We reviewed two systems of small-scale cereal production in the tropics, the Mesoamerican milpa and the East African Push-Pull Technology, and present the advantages likely to be obtained by combining these technologies into a milpa Push-Pull system. In addition to key benefits for pest control and food production, the proposed system has the potential to adapt to different conditions of altitude, rainfall, and soil nutrient levels. We compiled lists of plants with a documented potential to maximize synergies in such intensified mixed cereal systems according to socio-cultural context and local environmental conditions. We also reviewed available knowledge on planting timings, densities and main recommendations for the fight against the major cereal pests, witchweed (Striga spp.), fall armyworm and stemborers. Our objective is to highlight promising options small-scale farmers have to fulfil production needs, and personal and socio-cultural preferences while being sustainable, by leveraging the breadth of existing and future knowledge on effective plant associations for farming practice. We identified a number of native plants, with high nutritional value and ease of access, that can control pests and increase yields while diversifying farmers’ diets. Co-development and testing of the milpa push-pull and related concepts by farmers and scientists will bring further insight into the effectiveness and optimal design of crop mixtures on tropical farms.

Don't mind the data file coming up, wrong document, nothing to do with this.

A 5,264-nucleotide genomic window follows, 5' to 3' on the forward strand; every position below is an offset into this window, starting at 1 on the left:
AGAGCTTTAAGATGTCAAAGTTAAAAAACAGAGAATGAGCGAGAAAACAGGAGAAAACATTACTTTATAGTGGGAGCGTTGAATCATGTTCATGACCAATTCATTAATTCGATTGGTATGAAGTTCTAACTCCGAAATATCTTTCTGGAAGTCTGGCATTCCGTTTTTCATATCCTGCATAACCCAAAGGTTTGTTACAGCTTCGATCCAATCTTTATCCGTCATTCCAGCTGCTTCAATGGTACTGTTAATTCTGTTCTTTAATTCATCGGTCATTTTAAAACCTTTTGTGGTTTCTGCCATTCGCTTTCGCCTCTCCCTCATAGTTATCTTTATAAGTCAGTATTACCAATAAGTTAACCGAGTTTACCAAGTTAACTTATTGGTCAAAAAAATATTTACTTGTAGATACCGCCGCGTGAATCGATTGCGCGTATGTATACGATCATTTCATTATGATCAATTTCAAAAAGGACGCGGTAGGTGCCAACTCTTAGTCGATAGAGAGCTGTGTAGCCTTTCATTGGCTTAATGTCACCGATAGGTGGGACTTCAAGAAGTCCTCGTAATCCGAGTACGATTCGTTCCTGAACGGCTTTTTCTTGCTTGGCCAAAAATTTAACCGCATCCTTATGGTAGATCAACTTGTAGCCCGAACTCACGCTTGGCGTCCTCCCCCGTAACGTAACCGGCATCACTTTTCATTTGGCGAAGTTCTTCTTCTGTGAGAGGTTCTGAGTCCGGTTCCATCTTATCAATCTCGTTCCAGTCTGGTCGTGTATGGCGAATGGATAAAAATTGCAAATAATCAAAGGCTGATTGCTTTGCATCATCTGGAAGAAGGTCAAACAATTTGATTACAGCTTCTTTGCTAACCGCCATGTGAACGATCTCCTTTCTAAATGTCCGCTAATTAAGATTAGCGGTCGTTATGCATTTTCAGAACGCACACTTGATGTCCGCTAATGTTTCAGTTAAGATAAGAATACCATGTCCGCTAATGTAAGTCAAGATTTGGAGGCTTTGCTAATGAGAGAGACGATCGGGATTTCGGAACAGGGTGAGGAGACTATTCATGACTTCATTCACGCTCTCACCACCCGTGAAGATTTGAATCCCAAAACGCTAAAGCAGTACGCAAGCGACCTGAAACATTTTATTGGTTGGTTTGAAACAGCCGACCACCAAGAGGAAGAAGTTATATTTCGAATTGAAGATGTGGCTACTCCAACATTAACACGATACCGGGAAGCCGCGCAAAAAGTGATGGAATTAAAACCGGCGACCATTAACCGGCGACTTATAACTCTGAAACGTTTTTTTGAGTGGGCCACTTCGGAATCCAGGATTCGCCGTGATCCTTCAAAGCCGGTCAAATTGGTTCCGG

Authors: Felipe Librán-Embid, Adewole Olagoke & Emily A. Martin
Contact address: Felipe.Libran-Embid@allzool.bio.uni-giessen.de
Institution: Justus Liebig University Giessen; www.uni-giessen.de
Twitter name of the institution: @jlugiessen
Twitter link: https://twitter.com/jlugiessen